Biological filtration is one of the cornerstones of water quality in any enthusiast’s koi pond. Some might argue that it is the alpha in clean water.
Changing the lethal waste product of Ammonia (enthusiast: turns, spits) to its less lethal step-sibling Nitrite and finally into the somewhat less-destructive Nitrate is all part of the Nitrogen Cycle. It helps to ensure that your koi can live a long and healthy life in clean koi pond water, providing hours more pleasure (which may or may not be laced with some anxiety).
Enter the Zakki Shower. If the name sounds familiar, it is because the name is a mixture of the creator’s name, Zac Penn, and a Japanese gravity-fed bio-filter, the Bakki Shower.
The two showers share similar principles in that they both rely on pond water being distributed (usually through slots or sprayed) across the top of porous (or rock) filtration media. The media provides a safe haven for all of the beneficial bacteria that remove the different phases of nitrogen waste from the water.
Additionally, by allowing the water to “crash” across the media, the water is further oxidized (one of the necessary ingredients for the nitrogen cycle to function) to help with the purification process.
The main difference in the design is that, unlike the Bakki Shower, which utilizes a series of trays below one another, the Zakki shower only has one tray. It is a single-level filter that can handle between 8-15,000gph.
The Zakki shower’s flagship is the standard 49×20.5×20” model. But the manufacturing company, Deepwater Koi Innovations, advertises that they can be customized to fit different needs and koi pond requirements.
Part of the Zakki shower’s charm is the aesthetic value as well as the amount of space it takes up. The single tank can be placed at the side of a koi pond, and with the weir option, functions as a water feature. Bakki Showers, because they can be up to 4 trays deep, take up space that some enthusiasts might not have, and are not as pleasing on the eye.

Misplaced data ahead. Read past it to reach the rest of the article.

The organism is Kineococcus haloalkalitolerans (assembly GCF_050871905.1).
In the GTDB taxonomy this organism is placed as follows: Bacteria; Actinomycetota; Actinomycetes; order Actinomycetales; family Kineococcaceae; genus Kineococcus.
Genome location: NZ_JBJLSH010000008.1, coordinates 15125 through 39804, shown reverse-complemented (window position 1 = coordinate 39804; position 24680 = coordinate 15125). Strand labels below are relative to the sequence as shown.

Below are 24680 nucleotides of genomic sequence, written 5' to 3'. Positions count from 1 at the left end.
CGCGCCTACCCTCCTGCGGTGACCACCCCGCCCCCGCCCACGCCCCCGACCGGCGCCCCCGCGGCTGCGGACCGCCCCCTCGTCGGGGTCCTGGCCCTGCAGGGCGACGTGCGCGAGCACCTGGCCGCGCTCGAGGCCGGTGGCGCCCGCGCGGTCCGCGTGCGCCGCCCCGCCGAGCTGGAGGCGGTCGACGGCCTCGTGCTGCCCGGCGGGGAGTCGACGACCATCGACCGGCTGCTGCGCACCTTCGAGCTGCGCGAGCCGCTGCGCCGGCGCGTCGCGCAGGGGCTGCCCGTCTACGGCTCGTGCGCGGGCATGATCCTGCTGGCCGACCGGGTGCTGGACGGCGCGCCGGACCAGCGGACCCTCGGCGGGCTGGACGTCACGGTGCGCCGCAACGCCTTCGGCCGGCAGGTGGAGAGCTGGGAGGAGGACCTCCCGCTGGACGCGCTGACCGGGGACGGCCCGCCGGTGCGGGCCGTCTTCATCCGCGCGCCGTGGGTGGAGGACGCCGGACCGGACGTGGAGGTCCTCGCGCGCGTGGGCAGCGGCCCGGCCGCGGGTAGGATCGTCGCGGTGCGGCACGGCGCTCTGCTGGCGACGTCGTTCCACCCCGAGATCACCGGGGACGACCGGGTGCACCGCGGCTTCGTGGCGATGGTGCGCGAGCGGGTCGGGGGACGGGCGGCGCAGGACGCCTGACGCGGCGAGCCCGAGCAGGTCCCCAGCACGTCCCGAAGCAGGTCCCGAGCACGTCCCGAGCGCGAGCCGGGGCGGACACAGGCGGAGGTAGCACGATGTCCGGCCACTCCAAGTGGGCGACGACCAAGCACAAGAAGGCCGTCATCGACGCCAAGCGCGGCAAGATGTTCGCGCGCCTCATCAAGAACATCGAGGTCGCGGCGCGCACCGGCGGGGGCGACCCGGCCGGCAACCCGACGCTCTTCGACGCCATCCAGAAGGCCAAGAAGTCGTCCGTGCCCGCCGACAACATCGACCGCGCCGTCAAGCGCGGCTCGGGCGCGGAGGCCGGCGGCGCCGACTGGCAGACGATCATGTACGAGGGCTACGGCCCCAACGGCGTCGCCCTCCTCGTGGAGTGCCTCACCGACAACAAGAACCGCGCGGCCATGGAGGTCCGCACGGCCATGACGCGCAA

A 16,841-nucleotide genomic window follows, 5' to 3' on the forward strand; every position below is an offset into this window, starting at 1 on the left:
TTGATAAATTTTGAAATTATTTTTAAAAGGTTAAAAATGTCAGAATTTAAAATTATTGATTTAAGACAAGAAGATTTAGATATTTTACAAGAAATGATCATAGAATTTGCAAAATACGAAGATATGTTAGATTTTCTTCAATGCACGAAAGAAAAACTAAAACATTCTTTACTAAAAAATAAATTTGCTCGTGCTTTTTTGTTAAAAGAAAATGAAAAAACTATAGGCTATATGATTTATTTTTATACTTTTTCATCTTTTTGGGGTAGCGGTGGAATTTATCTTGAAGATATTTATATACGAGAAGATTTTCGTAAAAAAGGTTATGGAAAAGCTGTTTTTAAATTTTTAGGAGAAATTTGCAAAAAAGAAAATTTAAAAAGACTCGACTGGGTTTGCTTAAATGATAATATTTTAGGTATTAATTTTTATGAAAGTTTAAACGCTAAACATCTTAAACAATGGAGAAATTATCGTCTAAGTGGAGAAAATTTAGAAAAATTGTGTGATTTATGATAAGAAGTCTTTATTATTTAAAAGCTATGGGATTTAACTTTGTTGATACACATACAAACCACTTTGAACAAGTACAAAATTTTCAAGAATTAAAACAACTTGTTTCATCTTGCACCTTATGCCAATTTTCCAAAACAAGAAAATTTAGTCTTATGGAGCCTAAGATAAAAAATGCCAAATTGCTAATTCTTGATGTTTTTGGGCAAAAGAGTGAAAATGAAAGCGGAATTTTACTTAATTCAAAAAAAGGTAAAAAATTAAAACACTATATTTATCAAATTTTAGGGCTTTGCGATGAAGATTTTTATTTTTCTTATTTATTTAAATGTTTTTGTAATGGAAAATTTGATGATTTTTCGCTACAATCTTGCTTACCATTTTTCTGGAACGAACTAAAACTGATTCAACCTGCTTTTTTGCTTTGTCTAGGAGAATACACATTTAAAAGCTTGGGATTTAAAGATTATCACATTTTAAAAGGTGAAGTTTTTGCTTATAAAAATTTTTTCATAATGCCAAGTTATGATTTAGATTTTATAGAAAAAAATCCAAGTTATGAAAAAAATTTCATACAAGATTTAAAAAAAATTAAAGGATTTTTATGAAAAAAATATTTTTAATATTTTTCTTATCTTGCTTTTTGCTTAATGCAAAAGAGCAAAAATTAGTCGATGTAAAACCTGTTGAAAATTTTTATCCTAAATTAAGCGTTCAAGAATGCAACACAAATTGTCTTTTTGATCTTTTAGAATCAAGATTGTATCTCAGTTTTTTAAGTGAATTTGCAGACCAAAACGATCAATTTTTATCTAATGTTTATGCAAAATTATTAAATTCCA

The Zakki shower boasts an open-air media tray that comes standard with all of the different models. The open air trays have thousands of holes in them. These holes are reported to aid gas exchange more efficiently (degassing) than the trays used by Bakki showers, which are solid with no holes in them.
True Bakki Showers use Bacteria House Media (BHM) by Momotaro. This reputed Koi farm developed this kiln-fired porous media and enthusiasts swear by its ability to get great water quality. However, many are put off by the cost of the media. In a four stack Bakki shower, 20lbs+ of Momotaro media is used in each of the trays, making it both expensive and heavy. There are alternative (and less expensive) types of media like feather rock, pumice rock, lava rock or Chinese ceramic media and Crystal Bio (made by another Japanese koi farm from porous glass-like media).
In the case of the Zakki Shower, it relies on a porous man-made ceramic media called Cermedia.
Thanks to the interconnected pores, it boasts an impressive square footage of bacteria-laden material for a relationally much smaller piece of media, allowing it to house more beneficial bacteria in a smaller “package” of media. It also helps to keep the weight of the tray down.
The one detraction is that the Cermedia is not reliable and will eventually turn into a gooey mess inside the basket itself.
The biggest issue I have is with Cermedia. There are people who swear by it but there is a huge group of people it is failing. The media clogs and then disintegrates.
Alternatives could be sought, but the square footage of surface area that the Cermedia achieves is integral to retaining the Zakki shower’s compactness, and the replacement media might not suffice in keeping the water parameters. The manufacturer also will replace the media.
I had some break down of my media and they sent replacement media free, more than what actually broke apart. So far it’s held up really well. I just cleaned all of the media and shower the other day, and you couldn’t make a 1 by 1 cube with what came off. Everyone has different experiences, though.
As in all filtration choices, there are those that have huge success with a particular type of filtration and swear by it, and those that are hasty to point out any inherent shortcomings. But in the end, it all comes down to the quality of your water and the health of your koi. Finding something that works into your budget, space, and sense of aesthetics can be a tricky balance, so it is nice to have options.